A Serious Man centers around a Jewish family living in Midwest-suburbia in the 1960s. Larry Gopnik, the "serious man" previously alluded to, teaches at a university and is very close to achieving tenure. His family consists of a: wife who blames him for their issues and cannot wait for their get, or "ritual divorce"; hair-obsessed daughter who is saving up for a nose-job; pot-smoking son who is lackadaisically preparing for his Bar Mitzvah; and a seemingly helpless and cyst-infested brother. Along with his family he has goy (or non-Jewish) neighbors who are very much a picture of the 'ideal' American family and tend to annoy Larry frequently. So in short, he has one hell of a life to deal with! Oh, and the wife not only wants a divorce, she has already arranged for long-time friend Sy Ableman to move into their house and kick Larry out.
Larry is constantly searching for answers for his problems from local rabbis. They, like the rest of the people in his life, turn out to be of no help to him whatsoever. The second rabbi tells Larry this very intriguing story of a dentist who discovers the back of a goy patient's teeth engraved with the Hebrew phrase meaning "Help me, save me." Seeing this as a sign, we look for conclusion, meaning. However, the rabbi questions the meaning of the goy in the first place and shrugs the story off with unimportance. This faux-finality is what makes us, as human beings and spirits, think about options and paths that our lives can take. This makes us an individual in our own futures and leaves us in charge with who we become. These ideas are very much portrayed through the characters' actions and faults, leaving the audience to believe that there will always be instances to learn from our inevitable mistakes.
It is very important to understand the dialogue in this film before trying to examine the complex ideals this movie promotes. In the very beginning of the film a quote is displayed: "Receive with simplicity everything that happens to you." This, along with the parable prologue and the entire film promotes a very open way of viewing life. In other words, keep everything simple and you'll find yourself living a very content life. Larry has never gotten involved in anything morally wrong, so when a disgruntled student bribes Larry to change his grade, he is awe-struck at such risque behavior. Since the family denies ever giving him the money, he tries to find ways to give the money back to other people (example: Larry gives the money to his brother, Arthur, before he sets sail across to Canada. This ends disastrously with Arthur getting shot by Larry's crazy hunting neighbors. Just another reason why he should not have even touched the money in the first place.) Another important recurring theme is the song "Somebody to Love" by Jefferson Airplane. This song comes up a handful of times during the course of the film, opening and closing the film as well.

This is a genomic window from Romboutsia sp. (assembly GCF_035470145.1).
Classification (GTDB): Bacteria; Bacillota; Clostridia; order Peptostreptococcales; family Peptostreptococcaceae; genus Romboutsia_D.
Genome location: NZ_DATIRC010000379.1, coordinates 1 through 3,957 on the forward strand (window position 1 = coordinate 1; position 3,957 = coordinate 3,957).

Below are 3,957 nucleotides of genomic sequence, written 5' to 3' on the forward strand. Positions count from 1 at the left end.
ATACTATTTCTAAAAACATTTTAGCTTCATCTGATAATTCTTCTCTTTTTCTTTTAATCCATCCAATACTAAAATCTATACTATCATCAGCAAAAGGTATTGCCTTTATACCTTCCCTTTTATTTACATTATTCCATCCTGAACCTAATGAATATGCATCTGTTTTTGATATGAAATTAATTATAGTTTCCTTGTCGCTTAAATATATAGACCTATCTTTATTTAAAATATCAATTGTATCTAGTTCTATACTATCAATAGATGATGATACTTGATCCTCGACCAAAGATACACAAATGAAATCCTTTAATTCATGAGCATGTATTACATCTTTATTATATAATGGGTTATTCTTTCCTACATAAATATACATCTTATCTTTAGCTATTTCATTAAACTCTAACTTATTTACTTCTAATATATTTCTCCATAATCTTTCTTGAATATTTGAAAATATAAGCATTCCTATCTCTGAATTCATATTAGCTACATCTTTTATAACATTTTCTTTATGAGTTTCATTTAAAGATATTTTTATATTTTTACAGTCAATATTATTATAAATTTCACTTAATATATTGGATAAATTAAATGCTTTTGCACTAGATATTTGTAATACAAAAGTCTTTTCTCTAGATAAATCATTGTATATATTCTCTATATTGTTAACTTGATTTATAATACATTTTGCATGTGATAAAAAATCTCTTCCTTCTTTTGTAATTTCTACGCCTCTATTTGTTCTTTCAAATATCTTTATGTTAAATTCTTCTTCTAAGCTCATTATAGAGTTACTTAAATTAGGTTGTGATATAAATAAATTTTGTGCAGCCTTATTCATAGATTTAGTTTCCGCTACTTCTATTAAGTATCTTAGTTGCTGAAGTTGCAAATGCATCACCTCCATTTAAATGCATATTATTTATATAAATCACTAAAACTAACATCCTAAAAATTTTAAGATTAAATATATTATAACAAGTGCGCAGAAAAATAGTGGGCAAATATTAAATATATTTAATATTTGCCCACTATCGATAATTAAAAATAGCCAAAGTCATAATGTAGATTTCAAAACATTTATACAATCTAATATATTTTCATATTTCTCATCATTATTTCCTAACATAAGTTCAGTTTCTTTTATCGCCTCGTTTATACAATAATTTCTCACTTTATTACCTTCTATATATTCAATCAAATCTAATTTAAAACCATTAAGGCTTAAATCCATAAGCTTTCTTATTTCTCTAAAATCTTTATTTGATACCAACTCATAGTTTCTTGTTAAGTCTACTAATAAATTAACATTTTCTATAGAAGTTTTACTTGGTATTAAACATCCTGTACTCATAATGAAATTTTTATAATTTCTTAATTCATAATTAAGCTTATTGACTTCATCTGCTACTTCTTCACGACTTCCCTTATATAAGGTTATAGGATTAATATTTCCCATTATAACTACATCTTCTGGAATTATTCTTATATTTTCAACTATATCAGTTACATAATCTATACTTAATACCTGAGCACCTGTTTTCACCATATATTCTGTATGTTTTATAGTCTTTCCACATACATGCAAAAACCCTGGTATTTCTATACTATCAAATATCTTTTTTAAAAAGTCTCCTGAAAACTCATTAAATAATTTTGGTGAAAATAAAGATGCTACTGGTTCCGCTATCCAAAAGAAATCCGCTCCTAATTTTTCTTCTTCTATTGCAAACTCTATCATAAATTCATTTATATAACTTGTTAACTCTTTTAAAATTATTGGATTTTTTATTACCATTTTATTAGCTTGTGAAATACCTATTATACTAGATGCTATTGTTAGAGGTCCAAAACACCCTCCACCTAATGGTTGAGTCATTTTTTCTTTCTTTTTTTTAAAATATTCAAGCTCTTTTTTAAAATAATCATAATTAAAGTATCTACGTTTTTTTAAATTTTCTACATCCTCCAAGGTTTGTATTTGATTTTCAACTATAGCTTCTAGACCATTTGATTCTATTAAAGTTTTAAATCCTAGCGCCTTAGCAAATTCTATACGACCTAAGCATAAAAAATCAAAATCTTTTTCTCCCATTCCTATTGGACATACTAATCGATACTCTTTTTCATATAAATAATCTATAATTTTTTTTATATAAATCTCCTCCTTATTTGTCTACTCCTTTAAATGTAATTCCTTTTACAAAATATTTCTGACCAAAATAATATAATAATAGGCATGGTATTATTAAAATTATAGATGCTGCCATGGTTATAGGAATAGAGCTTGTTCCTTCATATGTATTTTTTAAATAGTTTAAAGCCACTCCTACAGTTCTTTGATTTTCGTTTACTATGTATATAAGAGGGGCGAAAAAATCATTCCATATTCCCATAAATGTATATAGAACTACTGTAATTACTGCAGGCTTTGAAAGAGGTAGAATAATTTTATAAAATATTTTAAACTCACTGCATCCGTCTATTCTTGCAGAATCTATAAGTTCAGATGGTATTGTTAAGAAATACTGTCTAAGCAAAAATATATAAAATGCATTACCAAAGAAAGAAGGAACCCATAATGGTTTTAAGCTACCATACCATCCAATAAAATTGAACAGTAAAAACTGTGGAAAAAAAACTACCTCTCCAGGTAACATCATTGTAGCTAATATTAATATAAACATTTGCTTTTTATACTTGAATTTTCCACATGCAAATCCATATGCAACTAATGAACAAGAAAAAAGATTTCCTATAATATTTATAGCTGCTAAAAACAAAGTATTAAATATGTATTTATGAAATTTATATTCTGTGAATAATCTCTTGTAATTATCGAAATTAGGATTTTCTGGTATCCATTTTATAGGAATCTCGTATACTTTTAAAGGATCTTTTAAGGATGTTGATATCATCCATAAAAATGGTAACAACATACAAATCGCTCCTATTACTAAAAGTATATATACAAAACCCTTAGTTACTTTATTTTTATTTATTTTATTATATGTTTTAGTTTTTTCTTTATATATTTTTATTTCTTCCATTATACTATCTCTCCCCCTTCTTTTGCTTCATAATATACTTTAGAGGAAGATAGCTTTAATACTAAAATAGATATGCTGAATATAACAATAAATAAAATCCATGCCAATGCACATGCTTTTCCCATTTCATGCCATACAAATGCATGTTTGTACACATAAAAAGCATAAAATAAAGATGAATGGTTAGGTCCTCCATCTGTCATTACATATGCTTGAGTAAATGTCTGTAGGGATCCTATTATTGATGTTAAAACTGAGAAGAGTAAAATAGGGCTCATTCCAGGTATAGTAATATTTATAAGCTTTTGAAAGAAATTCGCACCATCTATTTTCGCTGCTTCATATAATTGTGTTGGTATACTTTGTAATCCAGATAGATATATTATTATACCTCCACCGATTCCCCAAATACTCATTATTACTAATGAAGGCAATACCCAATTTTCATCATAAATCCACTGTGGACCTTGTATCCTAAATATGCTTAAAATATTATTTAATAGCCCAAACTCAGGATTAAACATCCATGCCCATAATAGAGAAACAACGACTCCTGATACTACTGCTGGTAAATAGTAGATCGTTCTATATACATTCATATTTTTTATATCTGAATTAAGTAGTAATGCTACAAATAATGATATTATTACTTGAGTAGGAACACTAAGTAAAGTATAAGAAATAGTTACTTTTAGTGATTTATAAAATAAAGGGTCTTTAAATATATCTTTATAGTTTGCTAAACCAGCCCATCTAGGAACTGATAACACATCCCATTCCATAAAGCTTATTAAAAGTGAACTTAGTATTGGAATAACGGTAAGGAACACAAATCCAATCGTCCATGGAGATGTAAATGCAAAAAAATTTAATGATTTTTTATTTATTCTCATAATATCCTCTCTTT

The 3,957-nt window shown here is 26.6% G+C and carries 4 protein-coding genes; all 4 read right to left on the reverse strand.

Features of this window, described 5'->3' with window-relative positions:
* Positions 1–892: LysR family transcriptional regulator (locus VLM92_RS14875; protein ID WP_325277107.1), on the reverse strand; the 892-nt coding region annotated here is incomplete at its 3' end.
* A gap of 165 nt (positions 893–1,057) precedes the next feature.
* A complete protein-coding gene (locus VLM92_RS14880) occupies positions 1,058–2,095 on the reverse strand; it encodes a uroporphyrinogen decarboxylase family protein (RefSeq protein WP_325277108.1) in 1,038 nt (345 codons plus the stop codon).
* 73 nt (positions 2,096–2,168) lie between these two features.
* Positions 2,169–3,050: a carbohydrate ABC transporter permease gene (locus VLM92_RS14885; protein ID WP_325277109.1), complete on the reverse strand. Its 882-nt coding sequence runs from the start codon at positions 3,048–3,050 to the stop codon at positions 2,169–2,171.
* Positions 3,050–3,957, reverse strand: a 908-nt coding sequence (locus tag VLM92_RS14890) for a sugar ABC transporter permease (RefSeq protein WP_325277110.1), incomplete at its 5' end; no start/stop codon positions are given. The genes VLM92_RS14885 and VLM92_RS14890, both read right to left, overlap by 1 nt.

When the truth is found to be lies
And all the joy within you dies
Don't you want somebody to love
Don't you need somebody to love
Wouldn't you love somebody to love
You better find somebody to love
When the garden's flowers, baby, are dead
Yes, and your mind, your mind is so full of red
Your eyes, I say your eyes may look like his
Yeah but in your head, baby
I'm afraid you don't know where it is
Tears are running, they're all running down your breast
And your friends, baby, they treat you like a guest
The opening lines of the song are also given as advice by Rabbi Marshak to Danny, Larry's son, after his Bar Mitzvah. Again, subtle humour courtesy of the Coen Bros. The last lines feel the most resonating because relationships are constantly being challenged. Especially to Larry who is treated like a guest in his own life. He has nobody to love and has no inner joy or hope to look forward to. The 'red' symbolizes all of the hatred he encounters and the unfortunate thoughts he experiences in the process of figuring out his life as a professor, husband, father, and friend.